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The Bradfield Centre celebrates fifth anniversary

In its first five years, The Bradfield Centre at Cambridge Science Park has flourished, supporting nearly 400 start-ups, creating a vibrant hub for the city’s tech community and welcoming local residents and Park tenants to its airy cafe and lakeside space.

Members celebrate The Bradfield’s fifth anniversary. Photo: Keith Heppell

Today the 40,000 square ft centre, with workspaces, communal areas and high-quality facilities, including meeting rooms, 100-seat auditorium, café, bar, and high-speed Wi-Fi, is home to 118 companies and 609 members.

Since opening in 2017, The Bradfield has hosted nearly 1000 events, attracting more than 30,000 people from the city and wider region. That includes the annual Trinity Bradfield Prize for researcher-entrepreneur teams with a link to the University of Cambridge. The Trinity Bradfield 2022 prize is open for entries.

The seeds of the idea for an innovation centre at Cambridge Science Park began to germinate in 2013 from discussions between the Master of Trinity, Sir Gregory Winter, himself a biotech entrepreneur, alumni active in the region’s tech sector, and the Senior Bursar, Rory Landman.

Cambridge serendipity saw interest from various arms of government and Prime Minister David Cameron added his support, leading to part funding from the Department for Business, Energy and Industrial Strategy for the £20 million project. Initially the managers were Central Working, now succeeded by Mantle Space.

Former Master of Trinity Sir Gregory Winter and the family of Sir John Bradfield at the groundbreaking for the Bradfield Centre. Photo: Phil Mynott

The aim of the Centre, named after Trinity’s legendary Senior Bursar, Sir John Bradfield, was to attract and retain scientific and tech entrepreneurs in Cambridge and provide a collaborative hub with the key ingredients readily available to enable them to scale-up their businesses.

Both Rory Landman and Managing Director of the Centre, James Parton, highlight the buzz of The Bradfield. ‘It’s a hive of activity, you can hear the humming when you enter,’ says Mr Landman, now a Fellow of Trinity. ‘That alone is a great achievement, there is that feeling of shared endeavour.’

Mr Parton agrees.

We have created something genuinely special, and it all starts with an amazing, attentive team who truly care about the companies and individuals that call The Bradfield Centre home. When that is combined with incredible architecture, the collaborative workspace, the leafy setting, and a comprehensive range of support to help our member companies grow, The Bradfield really stands out.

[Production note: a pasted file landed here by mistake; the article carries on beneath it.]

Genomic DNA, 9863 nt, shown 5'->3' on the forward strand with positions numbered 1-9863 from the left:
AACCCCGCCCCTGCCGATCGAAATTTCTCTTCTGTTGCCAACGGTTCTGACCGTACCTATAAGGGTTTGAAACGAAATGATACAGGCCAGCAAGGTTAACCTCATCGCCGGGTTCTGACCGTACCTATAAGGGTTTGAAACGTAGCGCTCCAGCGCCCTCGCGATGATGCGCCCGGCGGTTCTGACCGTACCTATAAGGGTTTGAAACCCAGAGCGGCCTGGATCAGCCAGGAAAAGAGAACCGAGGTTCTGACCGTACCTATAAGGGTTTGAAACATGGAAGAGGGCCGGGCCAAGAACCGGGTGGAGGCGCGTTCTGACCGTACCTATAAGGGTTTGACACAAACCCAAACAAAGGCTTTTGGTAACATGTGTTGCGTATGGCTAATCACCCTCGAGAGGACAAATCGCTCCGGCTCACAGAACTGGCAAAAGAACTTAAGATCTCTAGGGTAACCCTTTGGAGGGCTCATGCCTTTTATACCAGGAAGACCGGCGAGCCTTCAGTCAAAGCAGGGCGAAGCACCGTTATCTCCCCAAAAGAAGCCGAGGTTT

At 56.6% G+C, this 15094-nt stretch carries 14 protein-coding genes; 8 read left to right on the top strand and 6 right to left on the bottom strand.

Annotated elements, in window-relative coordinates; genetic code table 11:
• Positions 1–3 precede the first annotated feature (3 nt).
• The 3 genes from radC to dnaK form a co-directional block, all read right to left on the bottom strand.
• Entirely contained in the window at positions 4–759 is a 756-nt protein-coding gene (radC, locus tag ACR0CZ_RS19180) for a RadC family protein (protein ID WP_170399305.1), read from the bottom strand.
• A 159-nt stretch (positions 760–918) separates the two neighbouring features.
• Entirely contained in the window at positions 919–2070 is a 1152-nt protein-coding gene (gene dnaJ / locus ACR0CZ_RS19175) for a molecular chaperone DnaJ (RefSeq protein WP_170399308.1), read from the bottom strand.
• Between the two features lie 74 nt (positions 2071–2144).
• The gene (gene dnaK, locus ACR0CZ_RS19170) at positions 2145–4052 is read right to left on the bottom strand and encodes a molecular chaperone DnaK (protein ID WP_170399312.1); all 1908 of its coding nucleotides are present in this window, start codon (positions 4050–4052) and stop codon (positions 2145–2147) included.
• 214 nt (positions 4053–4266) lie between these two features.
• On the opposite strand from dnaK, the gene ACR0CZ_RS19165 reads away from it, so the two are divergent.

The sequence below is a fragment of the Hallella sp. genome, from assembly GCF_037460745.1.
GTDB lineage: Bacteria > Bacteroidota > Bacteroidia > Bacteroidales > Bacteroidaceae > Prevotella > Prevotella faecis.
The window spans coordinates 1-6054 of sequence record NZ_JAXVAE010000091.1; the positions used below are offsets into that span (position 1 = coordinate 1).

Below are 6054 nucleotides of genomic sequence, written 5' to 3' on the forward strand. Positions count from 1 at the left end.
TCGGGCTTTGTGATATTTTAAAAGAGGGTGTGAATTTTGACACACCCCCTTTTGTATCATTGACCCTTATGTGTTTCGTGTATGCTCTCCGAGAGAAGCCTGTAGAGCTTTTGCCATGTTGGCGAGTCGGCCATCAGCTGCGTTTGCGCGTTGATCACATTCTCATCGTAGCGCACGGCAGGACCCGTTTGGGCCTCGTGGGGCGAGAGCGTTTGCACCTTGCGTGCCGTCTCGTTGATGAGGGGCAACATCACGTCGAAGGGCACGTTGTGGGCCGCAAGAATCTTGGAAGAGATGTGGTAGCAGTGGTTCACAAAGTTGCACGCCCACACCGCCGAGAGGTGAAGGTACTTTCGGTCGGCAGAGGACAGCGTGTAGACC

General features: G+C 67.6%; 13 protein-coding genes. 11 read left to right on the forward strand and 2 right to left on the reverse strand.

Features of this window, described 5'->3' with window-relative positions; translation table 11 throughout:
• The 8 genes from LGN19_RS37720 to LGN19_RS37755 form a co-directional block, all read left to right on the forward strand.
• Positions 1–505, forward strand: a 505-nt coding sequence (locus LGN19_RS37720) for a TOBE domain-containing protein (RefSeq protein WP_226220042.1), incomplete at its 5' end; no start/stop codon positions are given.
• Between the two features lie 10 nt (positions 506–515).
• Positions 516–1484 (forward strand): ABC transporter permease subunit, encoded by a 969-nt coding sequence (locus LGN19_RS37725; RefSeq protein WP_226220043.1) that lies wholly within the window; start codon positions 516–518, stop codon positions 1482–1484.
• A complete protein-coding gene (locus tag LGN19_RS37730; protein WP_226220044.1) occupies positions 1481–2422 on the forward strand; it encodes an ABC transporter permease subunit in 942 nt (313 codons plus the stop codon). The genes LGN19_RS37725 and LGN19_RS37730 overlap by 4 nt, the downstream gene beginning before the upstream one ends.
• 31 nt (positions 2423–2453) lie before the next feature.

The Bradfield Centre. Photo: Paul Grover

One of many factors in The Bradfield’s success – back to full capacity post-COVID – has been its agility and flexibility. Mr Parton said:

‘Driven by the changing needs of the market post-pandemic, we now offer Virtual Office memberships, Home-Flexi memberships for those that mix working from home and the office, as well as continuing the popular resident desk and private office offers. The Bradfield Centre now also now offers external hire of meetings rooms, driven by the need for remote teams to come together with colleagues to collaborate.’

Collaborative working space at The Bradfield. Photo: Paul Grover

Mr Parton paid tribute to the support of Trinity and Mantle Space throughout the public health crisis, and to the Bradfield’s members. ‘The pandemic demonstrated we really do have a special community at the Centre, as members returned as soon as they were able.’

Perhaps that’s no surprise given Mr Parton knows exactly what members need.

First, access to top talent, second, help with business development and third, access to funding. Virtually nowhere else in the UK offers what makes the Bradfield Centre unique.

We have combined world-class scale-up space with start-up growth support services, wrapped in a vibrant, inclusive, and collaborative culture, elevated by strong connections to one of the world’s leading universities.

From left to right: James Parton, Claire Wilson, Richard Turnill, Mark Watson, Lil Allen, and John Tweddle. Photo: Keith Heppell

Looking back, Mr Landman said the original brief for The Bradfield was flexible, to allow the concept to evolve during the planning stages and for members to input once the Centre for was open. ‘The whole idea was that we would be enablers, we would not dictate,’ he said.

That’s also how Cambridge Science Park evolved. Established by Sir John Bradfield in 1970, it was the first science park in Europe, and today one the most successful.

In a way things have come full circle. The Bradfield has become the ‘heart’ of Park, says Mr Landman, with a convivial space accessible to all. Indeed, anyone can attend the varied events at the Bradfield and enjoy the Lakeside Café.

Listen to James Parton in conversation with Rory Landman.

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